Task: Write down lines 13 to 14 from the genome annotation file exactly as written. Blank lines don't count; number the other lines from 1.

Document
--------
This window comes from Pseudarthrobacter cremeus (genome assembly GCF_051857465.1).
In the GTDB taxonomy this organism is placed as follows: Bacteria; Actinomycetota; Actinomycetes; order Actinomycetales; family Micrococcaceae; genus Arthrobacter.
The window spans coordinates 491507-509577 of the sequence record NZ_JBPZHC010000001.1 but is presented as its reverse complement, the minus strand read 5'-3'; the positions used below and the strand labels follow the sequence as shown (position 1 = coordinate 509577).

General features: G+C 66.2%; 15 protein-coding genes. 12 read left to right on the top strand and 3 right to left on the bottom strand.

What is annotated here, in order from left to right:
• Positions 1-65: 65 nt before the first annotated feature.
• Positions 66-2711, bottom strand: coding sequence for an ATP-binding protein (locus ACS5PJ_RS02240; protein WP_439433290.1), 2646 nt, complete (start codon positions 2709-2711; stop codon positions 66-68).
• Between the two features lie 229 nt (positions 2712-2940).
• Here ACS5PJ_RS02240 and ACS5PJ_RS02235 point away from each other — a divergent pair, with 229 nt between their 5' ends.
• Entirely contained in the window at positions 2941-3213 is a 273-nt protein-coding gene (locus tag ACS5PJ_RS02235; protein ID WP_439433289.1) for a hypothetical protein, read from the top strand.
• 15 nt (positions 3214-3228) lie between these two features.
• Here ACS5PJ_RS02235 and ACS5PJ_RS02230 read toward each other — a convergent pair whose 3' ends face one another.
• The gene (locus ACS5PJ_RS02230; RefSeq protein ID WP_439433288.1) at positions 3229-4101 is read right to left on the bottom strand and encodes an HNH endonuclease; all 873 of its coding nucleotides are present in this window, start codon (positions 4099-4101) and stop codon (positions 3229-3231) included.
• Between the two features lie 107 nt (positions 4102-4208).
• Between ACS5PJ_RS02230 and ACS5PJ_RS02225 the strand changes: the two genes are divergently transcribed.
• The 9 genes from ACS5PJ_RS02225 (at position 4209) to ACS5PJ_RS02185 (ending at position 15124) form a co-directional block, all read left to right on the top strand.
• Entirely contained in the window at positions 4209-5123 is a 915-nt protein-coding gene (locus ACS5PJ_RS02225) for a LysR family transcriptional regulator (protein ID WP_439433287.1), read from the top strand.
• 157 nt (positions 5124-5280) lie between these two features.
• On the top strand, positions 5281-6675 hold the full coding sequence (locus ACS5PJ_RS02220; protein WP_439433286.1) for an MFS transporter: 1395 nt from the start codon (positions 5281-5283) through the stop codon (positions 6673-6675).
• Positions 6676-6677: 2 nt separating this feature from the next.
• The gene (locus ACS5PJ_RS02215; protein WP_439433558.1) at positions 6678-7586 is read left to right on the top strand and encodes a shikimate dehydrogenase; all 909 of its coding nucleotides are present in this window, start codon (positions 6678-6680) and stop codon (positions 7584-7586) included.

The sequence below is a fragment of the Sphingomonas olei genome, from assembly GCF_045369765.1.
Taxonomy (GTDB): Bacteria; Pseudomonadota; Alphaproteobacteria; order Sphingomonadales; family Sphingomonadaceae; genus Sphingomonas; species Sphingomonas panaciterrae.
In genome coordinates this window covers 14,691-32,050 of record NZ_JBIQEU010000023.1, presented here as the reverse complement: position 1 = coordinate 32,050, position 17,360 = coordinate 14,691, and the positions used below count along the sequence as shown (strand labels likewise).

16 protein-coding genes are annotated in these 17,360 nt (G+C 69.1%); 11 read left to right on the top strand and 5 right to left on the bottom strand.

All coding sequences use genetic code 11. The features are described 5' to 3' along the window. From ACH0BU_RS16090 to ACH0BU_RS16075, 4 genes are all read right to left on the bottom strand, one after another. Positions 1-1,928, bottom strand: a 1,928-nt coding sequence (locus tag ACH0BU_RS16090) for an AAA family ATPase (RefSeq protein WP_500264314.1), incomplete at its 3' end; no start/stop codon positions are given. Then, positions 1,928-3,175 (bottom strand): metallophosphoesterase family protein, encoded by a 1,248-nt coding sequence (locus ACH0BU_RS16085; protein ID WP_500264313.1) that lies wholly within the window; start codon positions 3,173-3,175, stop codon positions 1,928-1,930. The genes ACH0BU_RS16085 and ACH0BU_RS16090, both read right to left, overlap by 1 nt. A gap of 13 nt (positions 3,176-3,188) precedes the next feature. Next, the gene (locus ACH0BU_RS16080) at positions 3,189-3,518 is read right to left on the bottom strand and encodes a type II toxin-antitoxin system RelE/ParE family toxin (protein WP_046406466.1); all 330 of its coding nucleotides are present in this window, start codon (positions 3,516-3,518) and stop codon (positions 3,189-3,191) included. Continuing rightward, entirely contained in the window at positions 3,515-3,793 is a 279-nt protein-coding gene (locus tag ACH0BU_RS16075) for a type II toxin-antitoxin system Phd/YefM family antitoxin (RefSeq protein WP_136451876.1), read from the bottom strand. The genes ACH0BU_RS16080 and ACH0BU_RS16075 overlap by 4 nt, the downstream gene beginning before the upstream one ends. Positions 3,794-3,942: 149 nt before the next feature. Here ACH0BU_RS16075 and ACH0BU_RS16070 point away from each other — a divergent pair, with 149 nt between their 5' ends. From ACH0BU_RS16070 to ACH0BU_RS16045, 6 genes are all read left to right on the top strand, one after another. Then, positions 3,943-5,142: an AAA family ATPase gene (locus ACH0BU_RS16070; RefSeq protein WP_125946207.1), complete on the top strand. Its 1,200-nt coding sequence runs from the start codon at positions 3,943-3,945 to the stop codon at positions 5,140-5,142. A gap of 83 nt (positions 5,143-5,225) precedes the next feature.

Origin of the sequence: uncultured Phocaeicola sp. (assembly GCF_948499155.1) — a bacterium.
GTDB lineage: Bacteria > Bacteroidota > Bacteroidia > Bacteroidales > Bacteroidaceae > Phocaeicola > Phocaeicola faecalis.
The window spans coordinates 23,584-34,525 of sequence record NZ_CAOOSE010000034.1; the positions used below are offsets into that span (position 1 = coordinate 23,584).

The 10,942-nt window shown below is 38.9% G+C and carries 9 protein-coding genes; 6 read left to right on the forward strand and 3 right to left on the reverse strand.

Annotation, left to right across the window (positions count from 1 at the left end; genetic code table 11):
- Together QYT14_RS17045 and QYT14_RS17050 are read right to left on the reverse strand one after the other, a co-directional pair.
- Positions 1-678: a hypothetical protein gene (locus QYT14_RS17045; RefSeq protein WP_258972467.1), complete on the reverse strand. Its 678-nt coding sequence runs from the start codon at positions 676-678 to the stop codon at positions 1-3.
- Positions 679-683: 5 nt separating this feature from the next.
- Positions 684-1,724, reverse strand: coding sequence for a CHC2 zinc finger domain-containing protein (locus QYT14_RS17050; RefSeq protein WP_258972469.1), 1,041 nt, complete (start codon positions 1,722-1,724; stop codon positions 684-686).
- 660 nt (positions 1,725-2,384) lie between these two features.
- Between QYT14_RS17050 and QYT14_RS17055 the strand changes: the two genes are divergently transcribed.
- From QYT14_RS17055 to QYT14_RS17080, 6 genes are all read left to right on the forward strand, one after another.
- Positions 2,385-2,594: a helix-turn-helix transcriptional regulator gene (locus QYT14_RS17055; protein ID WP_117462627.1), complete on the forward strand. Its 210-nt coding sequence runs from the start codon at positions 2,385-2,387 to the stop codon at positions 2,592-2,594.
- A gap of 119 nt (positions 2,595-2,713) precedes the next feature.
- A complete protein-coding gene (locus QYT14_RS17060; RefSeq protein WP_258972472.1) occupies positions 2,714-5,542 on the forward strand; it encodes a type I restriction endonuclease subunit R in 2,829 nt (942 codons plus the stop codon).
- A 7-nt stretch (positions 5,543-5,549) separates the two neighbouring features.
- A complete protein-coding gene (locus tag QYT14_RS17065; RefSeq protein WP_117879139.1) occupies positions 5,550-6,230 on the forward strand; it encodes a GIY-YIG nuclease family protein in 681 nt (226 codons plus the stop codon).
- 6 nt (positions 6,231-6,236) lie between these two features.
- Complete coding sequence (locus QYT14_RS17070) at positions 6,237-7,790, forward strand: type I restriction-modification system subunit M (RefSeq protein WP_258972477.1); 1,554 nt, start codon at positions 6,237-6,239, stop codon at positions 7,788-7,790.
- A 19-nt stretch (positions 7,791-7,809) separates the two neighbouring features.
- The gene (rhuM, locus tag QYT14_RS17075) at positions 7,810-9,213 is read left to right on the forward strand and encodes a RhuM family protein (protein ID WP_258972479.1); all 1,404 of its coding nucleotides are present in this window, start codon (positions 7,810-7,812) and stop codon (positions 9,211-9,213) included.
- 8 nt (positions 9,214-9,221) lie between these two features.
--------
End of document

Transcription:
• The gene (locus ACS5PJ_RS02230; RefSeq protein ID WP_439433288.1) at positions 3229-4101 is read right to left on the bottom strand and encodes an HNH endonuclease; all 873 of its coding nucleotides are present in this window, start codon (positions 4099-4101) and stop codon (positions 3229-3231) included.
• Between the two features lie 107 nt (positions 4102-4208).